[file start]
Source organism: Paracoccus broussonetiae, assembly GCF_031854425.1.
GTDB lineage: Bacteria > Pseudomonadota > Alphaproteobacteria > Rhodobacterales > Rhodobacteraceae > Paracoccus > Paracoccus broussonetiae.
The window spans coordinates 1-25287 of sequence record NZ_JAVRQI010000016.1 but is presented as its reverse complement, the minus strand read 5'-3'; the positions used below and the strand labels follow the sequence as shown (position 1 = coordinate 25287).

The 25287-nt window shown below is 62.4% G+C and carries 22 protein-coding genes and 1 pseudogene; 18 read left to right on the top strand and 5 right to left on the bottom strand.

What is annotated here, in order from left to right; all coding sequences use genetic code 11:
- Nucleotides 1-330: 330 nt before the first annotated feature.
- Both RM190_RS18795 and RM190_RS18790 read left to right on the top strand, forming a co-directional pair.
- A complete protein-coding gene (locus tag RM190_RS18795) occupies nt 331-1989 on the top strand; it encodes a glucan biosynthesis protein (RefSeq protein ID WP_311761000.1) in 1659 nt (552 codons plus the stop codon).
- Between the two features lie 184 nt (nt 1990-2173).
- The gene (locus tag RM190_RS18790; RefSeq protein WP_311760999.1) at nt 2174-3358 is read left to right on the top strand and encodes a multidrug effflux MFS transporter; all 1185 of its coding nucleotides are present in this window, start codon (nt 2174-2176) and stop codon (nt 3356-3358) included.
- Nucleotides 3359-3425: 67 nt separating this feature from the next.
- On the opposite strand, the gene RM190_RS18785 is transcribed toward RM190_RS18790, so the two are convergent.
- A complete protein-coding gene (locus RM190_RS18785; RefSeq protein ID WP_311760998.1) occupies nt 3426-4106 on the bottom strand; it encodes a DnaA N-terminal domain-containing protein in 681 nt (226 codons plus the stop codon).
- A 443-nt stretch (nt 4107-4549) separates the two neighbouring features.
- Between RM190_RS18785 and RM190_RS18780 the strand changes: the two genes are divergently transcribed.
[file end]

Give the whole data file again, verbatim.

Source organism: Paracoccus broussonetiae, assembly GCF_031854425.1.
GTDB lineage: Bacteria > Pseudomonadota > Alphaproteobacteria > Rhodobacterales > Rhodobacteraceae > Paracoccus > Paracoccus broussonetiae.
The window spans coordinates 1-25287 of sequence record NZ_JAVRQI010000016.1 but is presented as its reverse complement, the minus strand read 5'-3'; the positions used below and the strand labels follow the sequence as shown (position 1 = coordinate 25287).

The 25287-nt window shown below is 62.4% G+C and carries 22 protein-coding genes and 1 pseudogene; 18 read left to right on the top strand and 5 right to left on the bottom strand.

What is annotated here, in order from left to right; all coding sequences use genetic code 11:
- Nucleotides 1-330: 330 nt before the first annotated feature.
- Both RM190_RS18795 and RM190_RS18790 read left to right on the top strand, forming a co-directional pair.
- A complete protein-coding gene (locus tag RM190_RS18795) occupies nt 331-1989 on the top strand; it encodes a glucan biosynthesis protein (RefSeq protein ID WP_311761000.1) in 1659 nt (552 codons plus the stop codon).
- Between the two features lie 184 nt (nt 1990-2173).
- The gene (locus tag RM190_RS18790; RefSeq protein WP_311760999.1) at nt 2174-3358 is read left to right on the top strand and encodes a multidrug effflux MFS transporter; all 1185 of its coding nucleotides are present in this window, start codon (nt 2174-2176) and stop codon (nt 3356-3358) included.
- Nucleotides 3359-3425: 67 nt separating this feature from the next.
- On the opposite strand, the gene RM190_RS18785 is transcribed toward RM190_RS18790, so the two are convergent.
- A complete protein-coding gene (locus RM190_RS18785; RefSeq protein ID WP_311760998.1) occupies nt 3426-4106 on the bottom strand; it encodes a DnaA N-terminal domain-containing protein in 681 nt (226 codons plus the stop codon).
- A 443-nt stretch (nt 4107-4549) separates the two neighbouring features.
- Between RM190_RS18785 and RM190_RS18780 the strand changes: the two genes are divergently transcribed.